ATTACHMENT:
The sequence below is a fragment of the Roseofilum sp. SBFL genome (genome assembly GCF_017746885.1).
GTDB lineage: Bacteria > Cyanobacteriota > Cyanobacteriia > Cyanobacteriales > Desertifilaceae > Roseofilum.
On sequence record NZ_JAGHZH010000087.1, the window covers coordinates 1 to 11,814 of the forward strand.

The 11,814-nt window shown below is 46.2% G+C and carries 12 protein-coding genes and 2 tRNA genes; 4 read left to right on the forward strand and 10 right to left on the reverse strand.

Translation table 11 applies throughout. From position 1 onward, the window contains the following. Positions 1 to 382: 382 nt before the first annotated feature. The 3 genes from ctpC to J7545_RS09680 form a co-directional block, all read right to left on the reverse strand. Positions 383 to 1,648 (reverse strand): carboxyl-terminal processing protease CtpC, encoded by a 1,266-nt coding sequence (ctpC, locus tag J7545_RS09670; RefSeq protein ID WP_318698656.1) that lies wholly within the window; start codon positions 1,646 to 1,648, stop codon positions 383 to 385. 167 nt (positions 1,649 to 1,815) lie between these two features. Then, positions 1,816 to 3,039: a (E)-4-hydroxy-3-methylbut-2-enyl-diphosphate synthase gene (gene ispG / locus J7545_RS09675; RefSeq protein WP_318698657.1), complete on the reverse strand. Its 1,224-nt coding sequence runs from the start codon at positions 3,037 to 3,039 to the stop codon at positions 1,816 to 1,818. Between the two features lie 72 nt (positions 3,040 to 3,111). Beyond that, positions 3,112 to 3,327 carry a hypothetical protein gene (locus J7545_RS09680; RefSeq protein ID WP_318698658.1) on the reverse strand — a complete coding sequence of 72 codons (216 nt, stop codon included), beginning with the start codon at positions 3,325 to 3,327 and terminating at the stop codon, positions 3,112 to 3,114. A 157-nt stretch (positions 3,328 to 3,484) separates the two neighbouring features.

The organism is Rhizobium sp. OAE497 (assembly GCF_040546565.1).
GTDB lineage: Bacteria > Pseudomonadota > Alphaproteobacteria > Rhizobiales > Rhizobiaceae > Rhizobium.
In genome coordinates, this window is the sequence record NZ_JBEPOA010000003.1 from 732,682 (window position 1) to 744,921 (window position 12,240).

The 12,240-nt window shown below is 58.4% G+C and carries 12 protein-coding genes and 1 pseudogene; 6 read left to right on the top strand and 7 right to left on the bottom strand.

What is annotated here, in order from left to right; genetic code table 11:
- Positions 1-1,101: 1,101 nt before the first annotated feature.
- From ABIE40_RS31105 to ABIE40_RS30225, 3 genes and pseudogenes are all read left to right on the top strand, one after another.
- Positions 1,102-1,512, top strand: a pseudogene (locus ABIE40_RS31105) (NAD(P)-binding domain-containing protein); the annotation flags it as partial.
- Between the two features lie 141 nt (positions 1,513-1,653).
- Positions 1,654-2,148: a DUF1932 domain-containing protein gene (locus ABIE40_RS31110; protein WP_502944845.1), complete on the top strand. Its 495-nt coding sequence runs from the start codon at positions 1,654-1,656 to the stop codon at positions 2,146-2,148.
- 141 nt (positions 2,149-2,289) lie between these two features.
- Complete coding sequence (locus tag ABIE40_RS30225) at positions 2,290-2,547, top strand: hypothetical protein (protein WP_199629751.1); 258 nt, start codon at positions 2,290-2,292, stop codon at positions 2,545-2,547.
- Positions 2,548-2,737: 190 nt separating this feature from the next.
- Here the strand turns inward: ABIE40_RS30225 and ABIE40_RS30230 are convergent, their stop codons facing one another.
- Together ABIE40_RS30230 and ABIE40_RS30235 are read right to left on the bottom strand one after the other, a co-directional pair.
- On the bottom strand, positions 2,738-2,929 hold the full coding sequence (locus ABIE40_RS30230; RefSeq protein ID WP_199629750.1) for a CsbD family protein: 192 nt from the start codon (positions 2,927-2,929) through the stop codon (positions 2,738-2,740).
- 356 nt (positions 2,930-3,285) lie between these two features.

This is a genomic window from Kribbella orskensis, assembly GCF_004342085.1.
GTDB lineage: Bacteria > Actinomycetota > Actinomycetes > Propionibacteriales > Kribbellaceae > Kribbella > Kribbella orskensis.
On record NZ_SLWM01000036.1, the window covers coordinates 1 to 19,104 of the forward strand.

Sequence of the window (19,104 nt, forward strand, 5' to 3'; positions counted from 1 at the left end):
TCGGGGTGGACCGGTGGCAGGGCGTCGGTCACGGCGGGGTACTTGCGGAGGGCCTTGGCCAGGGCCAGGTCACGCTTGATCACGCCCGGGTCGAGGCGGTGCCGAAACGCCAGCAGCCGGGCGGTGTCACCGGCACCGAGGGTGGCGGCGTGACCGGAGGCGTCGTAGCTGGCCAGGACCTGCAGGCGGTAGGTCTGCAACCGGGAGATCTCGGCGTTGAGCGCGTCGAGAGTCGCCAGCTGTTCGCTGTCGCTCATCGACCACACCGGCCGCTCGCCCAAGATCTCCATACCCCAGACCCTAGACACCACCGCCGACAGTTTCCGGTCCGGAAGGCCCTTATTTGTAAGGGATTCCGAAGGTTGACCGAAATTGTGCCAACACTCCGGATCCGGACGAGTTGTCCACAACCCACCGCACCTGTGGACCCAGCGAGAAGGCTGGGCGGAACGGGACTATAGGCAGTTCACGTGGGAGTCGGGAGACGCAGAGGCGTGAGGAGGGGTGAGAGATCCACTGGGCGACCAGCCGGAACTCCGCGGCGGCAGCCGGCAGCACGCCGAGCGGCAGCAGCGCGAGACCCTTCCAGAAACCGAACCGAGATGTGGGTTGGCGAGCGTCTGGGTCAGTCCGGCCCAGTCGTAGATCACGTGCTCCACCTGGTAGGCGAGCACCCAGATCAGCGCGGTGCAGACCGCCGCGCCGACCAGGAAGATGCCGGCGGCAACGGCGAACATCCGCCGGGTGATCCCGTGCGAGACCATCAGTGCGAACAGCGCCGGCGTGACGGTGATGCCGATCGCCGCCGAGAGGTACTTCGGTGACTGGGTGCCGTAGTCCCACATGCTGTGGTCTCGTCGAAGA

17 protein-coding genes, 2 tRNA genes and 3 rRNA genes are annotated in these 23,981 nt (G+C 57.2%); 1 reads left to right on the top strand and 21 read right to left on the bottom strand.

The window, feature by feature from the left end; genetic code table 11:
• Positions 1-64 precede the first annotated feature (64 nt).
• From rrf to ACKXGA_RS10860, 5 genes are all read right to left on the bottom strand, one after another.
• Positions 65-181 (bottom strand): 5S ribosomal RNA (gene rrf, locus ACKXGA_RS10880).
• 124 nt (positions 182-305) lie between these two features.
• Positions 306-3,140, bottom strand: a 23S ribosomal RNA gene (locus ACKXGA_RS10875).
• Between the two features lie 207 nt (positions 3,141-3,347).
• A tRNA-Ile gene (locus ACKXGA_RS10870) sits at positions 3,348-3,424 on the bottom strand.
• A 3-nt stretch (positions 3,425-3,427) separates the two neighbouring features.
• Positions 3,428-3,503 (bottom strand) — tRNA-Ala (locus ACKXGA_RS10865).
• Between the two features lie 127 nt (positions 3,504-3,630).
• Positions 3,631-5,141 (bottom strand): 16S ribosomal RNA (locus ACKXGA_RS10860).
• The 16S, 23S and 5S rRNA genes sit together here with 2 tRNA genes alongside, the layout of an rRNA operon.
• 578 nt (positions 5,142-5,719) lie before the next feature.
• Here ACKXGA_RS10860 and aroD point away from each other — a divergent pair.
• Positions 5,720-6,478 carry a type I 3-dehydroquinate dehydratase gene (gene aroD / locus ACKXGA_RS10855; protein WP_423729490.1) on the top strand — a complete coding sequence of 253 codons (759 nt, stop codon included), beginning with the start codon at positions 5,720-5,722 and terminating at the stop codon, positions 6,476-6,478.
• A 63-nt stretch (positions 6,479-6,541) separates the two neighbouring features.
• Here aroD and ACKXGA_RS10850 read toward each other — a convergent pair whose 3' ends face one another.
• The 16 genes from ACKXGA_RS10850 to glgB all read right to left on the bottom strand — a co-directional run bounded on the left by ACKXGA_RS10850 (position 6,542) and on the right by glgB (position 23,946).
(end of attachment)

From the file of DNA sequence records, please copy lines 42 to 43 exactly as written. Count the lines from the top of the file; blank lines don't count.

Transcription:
• 578 nt (positions 5,142-5,719) lie before the next feature.
• Here ACKXGA_RS10860 and aroD point away from each other — a divergent pair.